A recent UK survey indicated that parents are worried that screen time is leading to inactive lifestyles in children. The survey of 2,022 parents found that 54% are worried that screen time is fueling their children’s inactive lifestyle, with more than a third (36%) saying device use means their children do not play outside enough. The survey was conducted by Internet Matters, a non-profit organization which helps families stay safe online. Parents were asked about their children’s use of any connected device, which could be a mobile phone, laptop or tablet.
News Center Items by Jennifer Bristol
The Government of Canada will invest $2.25 million over three years in the Engaging Canadian Kids in Wildlife Conservation funding program. The initiative aims to inspire and enable Canadian children to take an active role in the protection of wildlife—including species at risk—and their habitats. The investment will support the Toronto and Region Conservation Authority and the Earth Rangers Foundation. The organizations will educate kids across the country on protecting Canada’s nature from the threats to biodiversity and wildlife.
Paris is undergoing a transformation into one of the most sustainable, environmentally resilient cities in the world. As part of its collaboration with 100 Resilient Cities, Paris will remodel entire streets, both for safe play and for better heat and storm resilience. The city’s Environment and Sustainability Commissioner explains the plan is to get nature back, first for children, but also as a way of escaping from endless concrete and preparing the city for adaptation.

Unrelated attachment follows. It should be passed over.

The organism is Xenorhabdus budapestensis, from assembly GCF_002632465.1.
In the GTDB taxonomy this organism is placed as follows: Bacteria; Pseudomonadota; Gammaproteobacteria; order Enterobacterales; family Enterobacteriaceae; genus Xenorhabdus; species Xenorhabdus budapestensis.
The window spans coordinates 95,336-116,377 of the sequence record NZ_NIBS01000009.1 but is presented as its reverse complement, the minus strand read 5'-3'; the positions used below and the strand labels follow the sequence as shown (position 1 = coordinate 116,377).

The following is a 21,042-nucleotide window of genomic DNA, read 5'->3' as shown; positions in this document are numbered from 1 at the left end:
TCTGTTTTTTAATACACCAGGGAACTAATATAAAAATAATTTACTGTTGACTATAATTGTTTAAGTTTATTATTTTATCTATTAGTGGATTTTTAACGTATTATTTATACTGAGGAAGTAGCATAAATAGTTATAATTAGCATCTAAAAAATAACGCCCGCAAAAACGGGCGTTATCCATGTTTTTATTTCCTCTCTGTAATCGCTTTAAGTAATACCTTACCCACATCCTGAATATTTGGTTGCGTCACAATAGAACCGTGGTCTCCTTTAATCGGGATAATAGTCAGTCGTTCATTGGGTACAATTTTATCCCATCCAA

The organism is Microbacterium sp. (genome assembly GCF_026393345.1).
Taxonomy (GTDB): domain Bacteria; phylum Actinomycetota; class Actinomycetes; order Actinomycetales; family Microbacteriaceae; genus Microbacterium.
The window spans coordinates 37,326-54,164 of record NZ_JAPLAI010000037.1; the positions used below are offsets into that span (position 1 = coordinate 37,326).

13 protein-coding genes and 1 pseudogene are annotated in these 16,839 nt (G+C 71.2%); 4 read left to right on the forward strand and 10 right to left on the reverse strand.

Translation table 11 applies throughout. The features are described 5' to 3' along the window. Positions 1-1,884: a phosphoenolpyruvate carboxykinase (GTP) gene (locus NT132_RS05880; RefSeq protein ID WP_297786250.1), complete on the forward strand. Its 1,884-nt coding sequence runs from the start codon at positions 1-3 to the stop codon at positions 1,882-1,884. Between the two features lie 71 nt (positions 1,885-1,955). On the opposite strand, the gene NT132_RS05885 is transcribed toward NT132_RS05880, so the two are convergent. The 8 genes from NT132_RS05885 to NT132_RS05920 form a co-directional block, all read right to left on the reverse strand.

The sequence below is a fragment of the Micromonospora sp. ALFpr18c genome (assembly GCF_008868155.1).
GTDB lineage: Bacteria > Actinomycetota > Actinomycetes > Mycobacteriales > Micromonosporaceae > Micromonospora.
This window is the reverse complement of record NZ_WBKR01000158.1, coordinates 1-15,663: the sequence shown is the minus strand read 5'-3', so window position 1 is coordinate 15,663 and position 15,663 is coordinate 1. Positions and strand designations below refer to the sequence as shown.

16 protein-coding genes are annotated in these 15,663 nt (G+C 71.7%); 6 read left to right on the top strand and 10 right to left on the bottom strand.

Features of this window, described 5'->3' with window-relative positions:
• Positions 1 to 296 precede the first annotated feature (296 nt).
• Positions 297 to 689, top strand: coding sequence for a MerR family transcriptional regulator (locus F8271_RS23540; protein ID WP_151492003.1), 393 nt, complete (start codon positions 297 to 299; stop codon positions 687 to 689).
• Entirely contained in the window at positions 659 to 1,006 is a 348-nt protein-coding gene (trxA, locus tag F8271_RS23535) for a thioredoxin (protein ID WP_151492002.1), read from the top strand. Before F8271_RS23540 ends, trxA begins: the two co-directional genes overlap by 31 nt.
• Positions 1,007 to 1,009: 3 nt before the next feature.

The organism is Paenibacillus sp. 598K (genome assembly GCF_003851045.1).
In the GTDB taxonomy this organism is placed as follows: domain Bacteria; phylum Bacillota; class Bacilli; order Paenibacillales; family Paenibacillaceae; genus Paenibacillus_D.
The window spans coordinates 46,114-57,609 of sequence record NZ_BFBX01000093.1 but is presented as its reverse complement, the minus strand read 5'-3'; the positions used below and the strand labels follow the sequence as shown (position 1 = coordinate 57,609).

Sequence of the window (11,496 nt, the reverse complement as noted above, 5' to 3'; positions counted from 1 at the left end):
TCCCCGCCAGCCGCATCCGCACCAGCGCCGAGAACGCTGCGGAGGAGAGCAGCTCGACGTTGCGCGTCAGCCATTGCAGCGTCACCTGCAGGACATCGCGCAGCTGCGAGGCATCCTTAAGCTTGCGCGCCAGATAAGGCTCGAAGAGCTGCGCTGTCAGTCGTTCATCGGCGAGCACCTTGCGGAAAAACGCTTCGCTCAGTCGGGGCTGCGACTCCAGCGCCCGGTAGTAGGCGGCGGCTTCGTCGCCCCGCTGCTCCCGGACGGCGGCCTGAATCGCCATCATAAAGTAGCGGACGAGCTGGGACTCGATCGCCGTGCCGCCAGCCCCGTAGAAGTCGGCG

A recent poll which asked 2,000 Canadians to report how often they traded urban comforts for a natural setting found that, although nine out of 10 agreed they’re happier when surrounded by wilderness, three-quarters admitted they find staying inside “easier.” Adults surveyed indicated that they found outdoor activities too uncomfortable or time-consuming and cited rain, extreme temperatures and work pressures as top reasons why they avoided the outdoors.
A University of Lethbridge neuroscience professor has found that children who engage in rough and tumble play have better impulse control, better short-term memory and a greater repertoire of strategies to negotiate with their peers. However, the level of roughness in play is less a factor than allowing kids to freely choose partners who like doing the same kinds of things, and then letting them work out the rules and the interactions for themselves.
A study led by researchers at the Children’s Hospital of Eastern Ontario found that only one-third of kids meet what is thought to be a basic level of physical literacy. The study included more than 10,000 children aged 8-12 across Canada over three years. The results suggest that most children lack skills such as throwing a ball and that they perform below expectations in aerobic tests.
Children who grow up near urban green spaces are likely to perform better academically, according to a new report by researchers at University College London Institute of Education. The study team looked at the working memories of more than 4,700 11-year-old children in different urban areas of England. The researchers found that children living in places with more green spaces outperformed their peers who did not.
The Senate Energy and Natural Resources Committee passed S.1522, the Every Kid Outdoors Act on a voice vote. The vote was a significant step toward progress to pass the Every Kid Outdoors Act, which will make it easier for youth to explore U.S. parks and public lands. A full vote in the Senate is scheduled for October 17th.